Public Image Ltd/The Selecter
O2 Academy, Liverpool
16th October 2013
35 years have passed since the initial Great British 2 Tone/new wave explosion and very little has changed. We need groups like The Selecter & PIL more than ever writes Sean Diamond.
The gaps between the rich and the poor are as wide as ever, towns and cities all over the country are being destroyed by clueless property developers, costly and pointless council schemes are generally based upon a minority of the public’s irrational demands for better transport facilities (which do very little to help most people), and there is a pervasive mood of fear and confusion caused in part by right wing scaremongering and a dismissal and mistrust of the country’s youth population by adults who should know better. It’s a time of chronic unemployment, riots, redundancies, tantrums, tiaras, tears and Tory governments. Yep, very little has changed alright…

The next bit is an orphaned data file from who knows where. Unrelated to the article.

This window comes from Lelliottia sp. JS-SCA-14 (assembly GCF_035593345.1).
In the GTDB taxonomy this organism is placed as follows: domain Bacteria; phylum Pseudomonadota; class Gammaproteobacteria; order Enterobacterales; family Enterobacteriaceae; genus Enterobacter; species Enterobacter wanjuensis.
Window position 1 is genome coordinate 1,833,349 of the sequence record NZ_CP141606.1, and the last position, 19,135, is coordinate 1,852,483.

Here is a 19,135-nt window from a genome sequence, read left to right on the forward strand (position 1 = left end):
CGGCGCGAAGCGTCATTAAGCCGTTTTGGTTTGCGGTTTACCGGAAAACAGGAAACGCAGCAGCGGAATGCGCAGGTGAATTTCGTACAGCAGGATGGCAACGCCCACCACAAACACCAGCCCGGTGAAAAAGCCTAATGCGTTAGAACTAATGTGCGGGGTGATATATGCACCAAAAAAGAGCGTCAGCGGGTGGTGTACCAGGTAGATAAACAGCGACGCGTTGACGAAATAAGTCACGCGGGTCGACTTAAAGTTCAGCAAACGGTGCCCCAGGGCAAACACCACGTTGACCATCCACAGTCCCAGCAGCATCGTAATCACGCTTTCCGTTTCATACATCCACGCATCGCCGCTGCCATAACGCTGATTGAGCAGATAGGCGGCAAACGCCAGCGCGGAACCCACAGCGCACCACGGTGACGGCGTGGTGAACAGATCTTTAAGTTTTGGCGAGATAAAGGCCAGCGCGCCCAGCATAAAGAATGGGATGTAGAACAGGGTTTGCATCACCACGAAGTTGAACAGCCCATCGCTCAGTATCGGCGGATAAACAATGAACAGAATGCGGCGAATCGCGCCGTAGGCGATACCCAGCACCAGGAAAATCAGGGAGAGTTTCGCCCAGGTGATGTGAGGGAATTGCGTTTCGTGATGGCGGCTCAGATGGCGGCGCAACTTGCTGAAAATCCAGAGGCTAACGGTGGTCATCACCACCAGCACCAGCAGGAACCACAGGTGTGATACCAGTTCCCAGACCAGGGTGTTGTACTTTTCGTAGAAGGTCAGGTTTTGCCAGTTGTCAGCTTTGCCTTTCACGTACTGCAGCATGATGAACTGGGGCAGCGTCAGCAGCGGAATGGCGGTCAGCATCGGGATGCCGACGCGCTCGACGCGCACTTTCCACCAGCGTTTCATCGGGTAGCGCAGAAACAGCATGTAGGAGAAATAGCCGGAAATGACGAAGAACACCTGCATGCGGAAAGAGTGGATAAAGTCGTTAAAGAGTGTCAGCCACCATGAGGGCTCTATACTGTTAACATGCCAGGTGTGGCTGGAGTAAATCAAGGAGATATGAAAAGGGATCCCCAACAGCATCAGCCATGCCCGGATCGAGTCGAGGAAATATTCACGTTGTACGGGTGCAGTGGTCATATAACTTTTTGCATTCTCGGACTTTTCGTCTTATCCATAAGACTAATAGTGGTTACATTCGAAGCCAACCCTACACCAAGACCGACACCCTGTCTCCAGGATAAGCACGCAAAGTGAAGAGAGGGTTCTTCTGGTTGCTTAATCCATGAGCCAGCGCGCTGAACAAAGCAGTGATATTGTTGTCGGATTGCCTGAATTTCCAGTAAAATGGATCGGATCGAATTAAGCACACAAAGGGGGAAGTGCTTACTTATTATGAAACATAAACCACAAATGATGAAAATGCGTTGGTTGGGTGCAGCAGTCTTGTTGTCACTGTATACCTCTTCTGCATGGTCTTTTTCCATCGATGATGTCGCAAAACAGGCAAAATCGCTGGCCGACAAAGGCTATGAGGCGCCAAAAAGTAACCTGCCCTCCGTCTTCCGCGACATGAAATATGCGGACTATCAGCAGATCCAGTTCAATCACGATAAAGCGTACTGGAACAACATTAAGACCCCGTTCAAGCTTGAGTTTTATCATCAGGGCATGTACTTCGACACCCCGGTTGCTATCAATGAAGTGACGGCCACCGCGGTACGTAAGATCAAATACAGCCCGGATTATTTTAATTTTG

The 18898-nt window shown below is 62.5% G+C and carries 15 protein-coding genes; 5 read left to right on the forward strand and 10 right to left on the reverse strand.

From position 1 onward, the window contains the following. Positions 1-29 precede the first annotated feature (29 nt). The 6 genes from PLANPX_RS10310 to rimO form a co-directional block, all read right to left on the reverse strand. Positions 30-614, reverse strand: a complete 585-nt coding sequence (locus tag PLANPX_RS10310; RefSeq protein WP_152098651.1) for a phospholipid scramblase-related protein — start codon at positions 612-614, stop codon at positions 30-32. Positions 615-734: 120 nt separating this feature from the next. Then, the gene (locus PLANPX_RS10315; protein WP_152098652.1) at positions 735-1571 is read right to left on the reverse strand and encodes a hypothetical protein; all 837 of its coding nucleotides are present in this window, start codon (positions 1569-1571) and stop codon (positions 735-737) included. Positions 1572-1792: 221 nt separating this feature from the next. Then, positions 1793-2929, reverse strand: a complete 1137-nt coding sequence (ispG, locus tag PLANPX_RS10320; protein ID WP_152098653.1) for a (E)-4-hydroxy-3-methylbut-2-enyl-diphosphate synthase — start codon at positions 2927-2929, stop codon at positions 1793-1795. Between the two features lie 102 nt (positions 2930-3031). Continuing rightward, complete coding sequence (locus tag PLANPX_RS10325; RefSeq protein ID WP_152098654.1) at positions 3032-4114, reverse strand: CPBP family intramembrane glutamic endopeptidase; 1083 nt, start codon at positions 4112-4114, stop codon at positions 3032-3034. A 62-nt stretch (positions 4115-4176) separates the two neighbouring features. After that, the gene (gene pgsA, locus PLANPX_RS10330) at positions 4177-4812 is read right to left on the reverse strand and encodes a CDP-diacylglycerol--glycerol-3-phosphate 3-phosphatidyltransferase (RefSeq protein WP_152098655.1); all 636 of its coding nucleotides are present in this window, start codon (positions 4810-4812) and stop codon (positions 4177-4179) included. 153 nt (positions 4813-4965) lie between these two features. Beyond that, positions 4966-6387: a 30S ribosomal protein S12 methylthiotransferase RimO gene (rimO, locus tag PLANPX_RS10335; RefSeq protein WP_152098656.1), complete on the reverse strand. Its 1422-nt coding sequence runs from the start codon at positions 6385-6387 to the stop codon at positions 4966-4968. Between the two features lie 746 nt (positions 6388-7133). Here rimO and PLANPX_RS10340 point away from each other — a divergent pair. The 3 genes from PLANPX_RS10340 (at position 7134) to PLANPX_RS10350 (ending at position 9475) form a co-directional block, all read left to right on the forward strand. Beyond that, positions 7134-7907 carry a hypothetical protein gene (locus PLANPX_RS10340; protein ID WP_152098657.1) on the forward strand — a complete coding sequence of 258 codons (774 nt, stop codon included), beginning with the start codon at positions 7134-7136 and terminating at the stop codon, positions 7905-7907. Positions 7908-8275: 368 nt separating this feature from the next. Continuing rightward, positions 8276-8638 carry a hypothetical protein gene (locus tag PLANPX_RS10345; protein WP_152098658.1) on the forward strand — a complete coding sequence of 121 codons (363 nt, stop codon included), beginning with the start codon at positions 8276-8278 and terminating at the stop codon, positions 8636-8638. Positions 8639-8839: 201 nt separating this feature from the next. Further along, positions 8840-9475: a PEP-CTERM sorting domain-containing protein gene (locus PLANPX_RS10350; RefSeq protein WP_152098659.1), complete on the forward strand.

This is a fact ackowledged by The Selecter‘s frontperson, Ms Pauline Black, during the introduction of her band’s monster hit ‘On my Radio’. “35 years and nothing has changed ON MY RADIO.” The Selecter dazzle with their high octane rollercoaster ride of ska, pop, roots and punk. Pauline Black is a captivating performer; jumping around the stage relentlessly, aiming playful kicks at band members and blessed with a voice capable of making you grin like a fool one minute (the supremely giddy ska/punk anthem ‘Three Minute Hero’) and well up the next (a startlingly poignant take on the break up song ‘Missing Words’). Arriving from the same 2-Tone explosion as The Specials and Madness, but never quite as highly regarded or remembered as either of those acts, for some reason, The Selecter are a must-see live act.